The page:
People have had different ideas about how to best develop poor countries. This resource considers six of those approaches
Urban public spaces are at their best when they are democratic, inclusive, and meet the needs of a wide range of people
Where are the major festivals located and what are the impacts they create?
Looking at the challenges expected in the area of food and farming over the next 40 years
The rise of the Irish diaspora.
A look at the new National Park designation
What connects people to places? Experience of place is shaped by the physical nature of a place and memories and histories around sites of personal and shared interest
Why do newspapers portray Britain’s teenagers as an endangered species?
The changing landscape of the Marshlands of Iraq
The Problem of Desertification in China
Why are gardens disappearing and what is the impact on run-off and flood risk?
Are you eating, sleeping, drinking and teaching the World Cup? How does our consumption of the global game impact us and others around the world?
Can a Caribbean nation reliant on marine resources develop an economy based on coral reef ecosystems in spite of threats to those resources?
How is a giant mirror bringing light to a valley-floor settlement in the Italian Alps?
Tourists are increasingly looking beyond the standard destinations and instead are favouring more unusual holiday activities in more distant places
What are the causes and consequences of increasing deforestation in the Amazon?
Geography Professor Allan Brimicombe from the University of East London is leading an impact study on behalf of the London Organising Committee of LOCOG and the IOC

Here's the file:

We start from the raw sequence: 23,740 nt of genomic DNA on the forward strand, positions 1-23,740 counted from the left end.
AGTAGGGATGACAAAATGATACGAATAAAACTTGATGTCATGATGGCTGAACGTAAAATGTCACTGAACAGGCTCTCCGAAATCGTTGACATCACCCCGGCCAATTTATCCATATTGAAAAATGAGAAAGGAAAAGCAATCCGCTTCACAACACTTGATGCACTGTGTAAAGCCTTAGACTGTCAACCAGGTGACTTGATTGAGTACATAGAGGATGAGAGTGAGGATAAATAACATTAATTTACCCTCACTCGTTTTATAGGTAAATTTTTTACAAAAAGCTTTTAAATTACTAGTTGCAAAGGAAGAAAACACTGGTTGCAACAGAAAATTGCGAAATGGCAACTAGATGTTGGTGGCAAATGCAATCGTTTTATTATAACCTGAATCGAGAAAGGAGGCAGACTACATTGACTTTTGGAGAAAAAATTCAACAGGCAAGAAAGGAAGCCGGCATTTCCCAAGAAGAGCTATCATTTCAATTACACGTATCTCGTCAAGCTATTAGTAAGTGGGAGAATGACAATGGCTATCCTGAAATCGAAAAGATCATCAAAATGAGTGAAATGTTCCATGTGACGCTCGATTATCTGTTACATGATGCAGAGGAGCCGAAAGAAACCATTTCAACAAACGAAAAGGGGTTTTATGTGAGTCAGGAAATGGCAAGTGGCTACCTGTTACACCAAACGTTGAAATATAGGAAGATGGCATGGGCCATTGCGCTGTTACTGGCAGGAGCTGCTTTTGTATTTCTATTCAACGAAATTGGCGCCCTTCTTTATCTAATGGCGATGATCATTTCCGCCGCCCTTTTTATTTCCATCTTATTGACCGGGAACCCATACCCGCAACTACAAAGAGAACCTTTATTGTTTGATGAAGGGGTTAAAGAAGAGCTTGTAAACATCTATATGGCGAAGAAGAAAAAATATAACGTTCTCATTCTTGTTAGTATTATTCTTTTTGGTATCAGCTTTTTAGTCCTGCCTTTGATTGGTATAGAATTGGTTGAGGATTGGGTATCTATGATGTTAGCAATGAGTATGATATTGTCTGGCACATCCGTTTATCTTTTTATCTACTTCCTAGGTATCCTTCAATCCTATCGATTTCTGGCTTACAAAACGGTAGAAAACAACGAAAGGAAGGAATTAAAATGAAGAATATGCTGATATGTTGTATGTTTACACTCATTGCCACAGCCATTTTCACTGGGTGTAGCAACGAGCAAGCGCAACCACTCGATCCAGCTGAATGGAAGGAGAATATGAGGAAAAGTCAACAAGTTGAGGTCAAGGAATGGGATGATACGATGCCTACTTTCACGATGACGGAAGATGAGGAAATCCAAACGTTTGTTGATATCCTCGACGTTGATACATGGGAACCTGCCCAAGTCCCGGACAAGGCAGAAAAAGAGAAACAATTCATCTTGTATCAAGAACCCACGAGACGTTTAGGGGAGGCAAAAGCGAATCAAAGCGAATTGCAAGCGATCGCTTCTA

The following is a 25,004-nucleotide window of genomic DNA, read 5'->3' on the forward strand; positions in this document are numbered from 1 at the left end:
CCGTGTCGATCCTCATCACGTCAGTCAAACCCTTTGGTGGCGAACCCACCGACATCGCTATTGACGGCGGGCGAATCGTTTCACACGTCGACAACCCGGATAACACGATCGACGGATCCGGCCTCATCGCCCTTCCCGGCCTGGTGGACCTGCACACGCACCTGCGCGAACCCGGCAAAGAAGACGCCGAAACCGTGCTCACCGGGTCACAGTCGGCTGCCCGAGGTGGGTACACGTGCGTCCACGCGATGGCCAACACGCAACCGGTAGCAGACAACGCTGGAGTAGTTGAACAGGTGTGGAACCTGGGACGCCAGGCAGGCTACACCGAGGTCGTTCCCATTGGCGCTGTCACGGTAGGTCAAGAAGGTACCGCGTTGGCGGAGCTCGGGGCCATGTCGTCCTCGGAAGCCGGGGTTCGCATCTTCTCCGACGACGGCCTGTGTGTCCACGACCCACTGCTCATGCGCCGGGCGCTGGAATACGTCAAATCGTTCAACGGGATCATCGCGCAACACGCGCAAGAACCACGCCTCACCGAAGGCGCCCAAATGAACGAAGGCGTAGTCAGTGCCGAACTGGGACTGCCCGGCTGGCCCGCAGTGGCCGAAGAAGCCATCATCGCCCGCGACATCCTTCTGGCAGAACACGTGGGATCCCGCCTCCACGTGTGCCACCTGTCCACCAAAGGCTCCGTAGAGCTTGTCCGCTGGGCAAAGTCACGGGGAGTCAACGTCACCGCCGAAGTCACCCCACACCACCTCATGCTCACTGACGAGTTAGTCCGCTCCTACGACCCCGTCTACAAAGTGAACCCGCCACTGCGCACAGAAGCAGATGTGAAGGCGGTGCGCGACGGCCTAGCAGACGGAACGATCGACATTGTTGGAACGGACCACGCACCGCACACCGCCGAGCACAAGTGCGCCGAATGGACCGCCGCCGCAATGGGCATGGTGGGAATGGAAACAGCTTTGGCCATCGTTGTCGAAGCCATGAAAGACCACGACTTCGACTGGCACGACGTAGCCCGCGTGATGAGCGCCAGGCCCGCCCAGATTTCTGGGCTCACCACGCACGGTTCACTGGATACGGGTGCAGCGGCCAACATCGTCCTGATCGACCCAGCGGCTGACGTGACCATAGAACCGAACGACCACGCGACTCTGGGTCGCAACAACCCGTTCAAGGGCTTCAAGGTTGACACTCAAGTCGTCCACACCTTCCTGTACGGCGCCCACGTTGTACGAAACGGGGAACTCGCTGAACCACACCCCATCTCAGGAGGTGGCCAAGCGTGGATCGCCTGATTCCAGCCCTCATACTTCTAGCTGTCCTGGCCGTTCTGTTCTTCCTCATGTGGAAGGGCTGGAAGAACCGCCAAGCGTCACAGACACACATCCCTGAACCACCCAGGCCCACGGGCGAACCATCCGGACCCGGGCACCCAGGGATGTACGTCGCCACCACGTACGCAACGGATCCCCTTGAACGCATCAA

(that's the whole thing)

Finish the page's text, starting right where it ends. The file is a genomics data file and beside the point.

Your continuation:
Trans-national movement of waste: are we living sustainably?
What can the Stern Review tell us about our future in the face of climate change?
Asia’s largest island, Borneo, is fast becoming a destination of choice for tourists keen to experience unusual wildlife and natural landscapes
The global seed vault compromised by soaring arctic temperatures.
Oxfam helps people to understand and adapt to the changes they are facing, and to reduce risks from hazards
An examination of who the superpowers are and how their power develops over time.
Some countries and international organisations are changing the methods they use to measure and compare national wealth. Might the global development map need to be re-drawn as a result?
Why is the UK cutting aid to India and what is the connection between international aid and ‘soft power’?
A look at 2011, the year of the Arab Spring.
A discussion of the issues facing South Sudan one year after independence, addressing questions nationhood, oil security and development.
Investigating the global power-play of Brazil, Russia, China and India